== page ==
Barn Owl Predators and Threats

Opossumseagles, and raccoons prey on baby barn owls and barn owl eggs. Other owl species, such as the great horned owl and the eagle owl, also prey on their barn owl cousins.

These owls are a Least Concern species in terms of population decline. Their populations remain steady worldwide, but rehabilitation projects do exist in areas where barn owls are vanishing.

Barn Owl Reproduction, Babies, and Lifespan

Male owls opt for a mid-flight display when they are ready to mate with a female. These maneuvers include “moth flight,” which is a maneuver in which male owls hover in midair in front of the female.

These owls can lay up to 2 nests per year and can breed year-round. They remain in one territory once they mate, and about 75% of all barn owls mate for life. These pair do “divorce” if they cannot produce enough young owlets together. When preparing to lay eggs, barn owls choose trees closer to the large, open fields where they enjoy hunting.

Females lay anywhere from 2 to 12 eggs, and the egg-laying takes place over multiple days. This spacing is so that the owlets do not hatch all at once. If food is abundant, the female will lay more eggs. Each egg incubates for about 30 days. Chicks leave the nest after the parents have cared for them for about 15 weeks.

Barn Owl Population

Because these owls are so widespread, it is hard to get an accurate account of the population. Recent counts estimate that there are anywhere between 4 million and 10 million barn owls in the world.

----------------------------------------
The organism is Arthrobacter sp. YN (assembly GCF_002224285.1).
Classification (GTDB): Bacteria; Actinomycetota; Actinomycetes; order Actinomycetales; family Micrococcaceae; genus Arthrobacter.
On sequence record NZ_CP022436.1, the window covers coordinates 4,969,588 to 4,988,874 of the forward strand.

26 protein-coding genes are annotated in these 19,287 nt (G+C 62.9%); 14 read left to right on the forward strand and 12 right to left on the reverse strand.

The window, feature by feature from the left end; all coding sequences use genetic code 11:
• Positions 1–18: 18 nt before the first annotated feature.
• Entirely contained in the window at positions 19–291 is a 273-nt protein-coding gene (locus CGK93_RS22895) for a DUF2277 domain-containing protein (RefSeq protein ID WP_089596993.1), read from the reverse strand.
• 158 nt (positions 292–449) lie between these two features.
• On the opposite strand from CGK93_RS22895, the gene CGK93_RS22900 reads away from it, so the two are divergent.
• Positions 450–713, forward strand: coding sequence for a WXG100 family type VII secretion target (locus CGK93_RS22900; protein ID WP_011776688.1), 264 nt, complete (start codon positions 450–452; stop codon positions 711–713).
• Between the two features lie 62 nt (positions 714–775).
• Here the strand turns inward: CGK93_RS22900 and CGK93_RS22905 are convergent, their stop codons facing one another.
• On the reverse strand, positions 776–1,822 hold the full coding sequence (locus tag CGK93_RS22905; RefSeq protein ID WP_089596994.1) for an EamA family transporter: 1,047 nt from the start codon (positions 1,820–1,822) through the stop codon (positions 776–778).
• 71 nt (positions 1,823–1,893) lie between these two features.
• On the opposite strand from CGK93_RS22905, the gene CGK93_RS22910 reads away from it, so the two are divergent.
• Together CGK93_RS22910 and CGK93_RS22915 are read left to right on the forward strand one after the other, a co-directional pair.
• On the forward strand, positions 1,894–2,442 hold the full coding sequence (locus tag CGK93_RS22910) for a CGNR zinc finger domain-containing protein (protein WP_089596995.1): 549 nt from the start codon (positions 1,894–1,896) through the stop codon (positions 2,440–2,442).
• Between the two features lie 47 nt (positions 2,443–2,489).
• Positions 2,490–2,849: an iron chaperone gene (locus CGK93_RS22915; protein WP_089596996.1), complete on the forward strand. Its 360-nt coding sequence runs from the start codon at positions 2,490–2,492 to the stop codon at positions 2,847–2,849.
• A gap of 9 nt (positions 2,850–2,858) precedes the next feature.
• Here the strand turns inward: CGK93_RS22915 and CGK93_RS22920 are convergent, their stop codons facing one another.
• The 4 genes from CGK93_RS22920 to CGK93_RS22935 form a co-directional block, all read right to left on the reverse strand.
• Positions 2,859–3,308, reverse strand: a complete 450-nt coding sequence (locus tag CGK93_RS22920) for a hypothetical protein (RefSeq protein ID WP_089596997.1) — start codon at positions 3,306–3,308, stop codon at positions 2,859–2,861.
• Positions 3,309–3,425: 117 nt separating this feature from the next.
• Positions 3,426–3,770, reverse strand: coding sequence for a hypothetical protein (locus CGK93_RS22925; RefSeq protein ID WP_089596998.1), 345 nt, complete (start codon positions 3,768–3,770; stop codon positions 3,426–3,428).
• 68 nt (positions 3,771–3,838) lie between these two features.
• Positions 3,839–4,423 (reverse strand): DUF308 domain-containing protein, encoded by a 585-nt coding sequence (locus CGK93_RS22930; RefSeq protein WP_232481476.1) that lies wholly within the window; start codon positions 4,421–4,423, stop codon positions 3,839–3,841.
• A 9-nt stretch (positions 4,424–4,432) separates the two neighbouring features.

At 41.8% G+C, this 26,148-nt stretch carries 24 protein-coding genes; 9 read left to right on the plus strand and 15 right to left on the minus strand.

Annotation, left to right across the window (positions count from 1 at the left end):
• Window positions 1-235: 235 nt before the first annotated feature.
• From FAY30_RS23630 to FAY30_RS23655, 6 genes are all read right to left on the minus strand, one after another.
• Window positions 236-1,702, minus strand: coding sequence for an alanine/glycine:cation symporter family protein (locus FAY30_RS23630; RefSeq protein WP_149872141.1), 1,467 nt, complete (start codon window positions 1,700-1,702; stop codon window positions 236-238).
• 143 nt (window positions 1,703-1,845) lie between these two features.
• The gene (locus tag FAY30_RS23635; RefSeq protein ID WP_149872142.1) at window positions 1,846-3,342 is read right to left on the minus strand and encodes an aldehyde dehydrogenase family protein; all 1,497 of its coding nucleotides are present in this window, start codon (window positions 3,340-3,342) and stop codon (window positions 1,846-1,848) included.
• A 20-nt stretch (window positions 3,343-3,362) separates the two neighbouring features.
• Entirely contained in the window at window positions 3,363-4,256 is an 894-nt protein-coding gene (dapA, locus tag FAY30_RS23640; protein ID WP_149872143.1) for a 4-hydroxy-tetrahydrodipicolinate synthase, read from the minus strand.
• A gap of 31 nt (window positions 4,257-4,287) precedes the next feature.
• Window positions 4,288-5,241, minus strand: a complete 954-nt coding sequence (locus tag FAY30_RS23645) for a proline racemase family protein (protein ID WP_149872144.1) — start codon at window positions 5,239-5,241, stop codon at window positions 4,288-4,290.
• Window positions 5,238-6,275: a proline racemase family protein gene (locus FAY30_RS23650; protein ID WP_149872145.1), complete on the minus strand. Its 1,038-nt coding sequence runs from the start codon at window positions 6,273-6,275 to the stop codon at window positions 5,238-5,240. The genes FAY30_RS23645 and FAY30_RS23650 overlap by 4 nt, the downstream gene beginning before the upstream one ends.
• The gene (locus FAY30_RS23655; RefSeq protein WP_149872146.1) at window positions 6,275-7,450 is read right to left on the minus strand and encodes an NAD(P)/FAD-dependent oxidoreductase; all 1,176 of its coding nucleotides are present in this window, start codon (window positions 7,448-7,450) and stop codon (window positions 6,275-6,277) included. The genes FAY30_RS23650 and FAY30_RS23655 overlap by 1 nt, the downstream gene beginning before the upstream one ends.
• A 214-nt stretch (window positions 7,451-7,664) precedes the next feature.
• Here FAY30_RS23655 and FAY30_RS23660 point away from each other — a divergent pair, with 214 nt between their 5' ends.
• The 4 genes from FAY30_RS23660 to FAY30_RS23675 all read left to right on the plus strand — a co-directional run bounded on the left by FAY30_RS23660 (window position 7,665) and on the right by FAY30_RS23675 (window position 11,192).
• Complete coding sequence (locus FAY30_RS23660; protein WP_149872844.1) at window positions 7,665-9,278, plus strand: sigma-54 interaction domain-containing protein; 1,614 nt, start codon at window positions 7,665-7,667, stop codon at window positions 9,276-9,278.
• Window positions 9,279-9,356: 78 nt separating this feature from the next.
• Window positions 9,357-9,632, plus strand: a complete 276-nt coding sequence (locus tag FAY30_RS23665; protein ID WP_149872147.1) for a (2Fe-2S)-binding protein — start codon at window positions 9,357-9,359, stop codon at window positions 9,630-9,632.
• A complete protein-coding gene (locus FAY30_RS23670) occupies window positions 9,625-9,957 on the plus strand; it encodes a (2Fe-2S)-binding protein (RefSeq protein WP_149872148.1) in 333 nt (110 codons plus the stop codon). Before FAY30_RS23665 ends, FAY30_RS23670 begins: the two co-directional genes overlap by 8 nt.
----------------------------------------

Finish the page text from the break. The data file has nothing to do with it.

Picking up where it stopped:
This species is listed as one of Least Concern by the IUCN’s Red List. Habitat decline is the biggest threat to these owls, though their populations do remain mostly stable. The biggest way to help protect barn owls is to give them places to raise their young, such as providing nesting boxes.

Barn Owl In the Zoo

Many zoos across the United States have become homes to these owls. The Cincinnati Zoo in Ohio hosts one of these owls in their Wings of the World exhibit. Many other zoos, including the Cosley Zoo in Indiana, the Pittsburgh Zoo in Pennsylvania, and the San Francisco Zoo in California. Odds are that wherever you are, there is likely a barn owl at a zoo or nature center nearby.

Around 970 of these owls are living in zoos worldwide. Many of these owls come to find their homes in zoos as a result of rescue operations. Dawn and Dusk, the resident owls at the Belfast Zoo found their permanent homes after being rescued. Another barn owl, Bubo-no-no, found a forever home at the Honolulu Zoo after being rescued as a chick by the Hawaiian Electric Company. Zoos often are vital in raising and rehabilitating owls that might not otherwise thrive in the wild.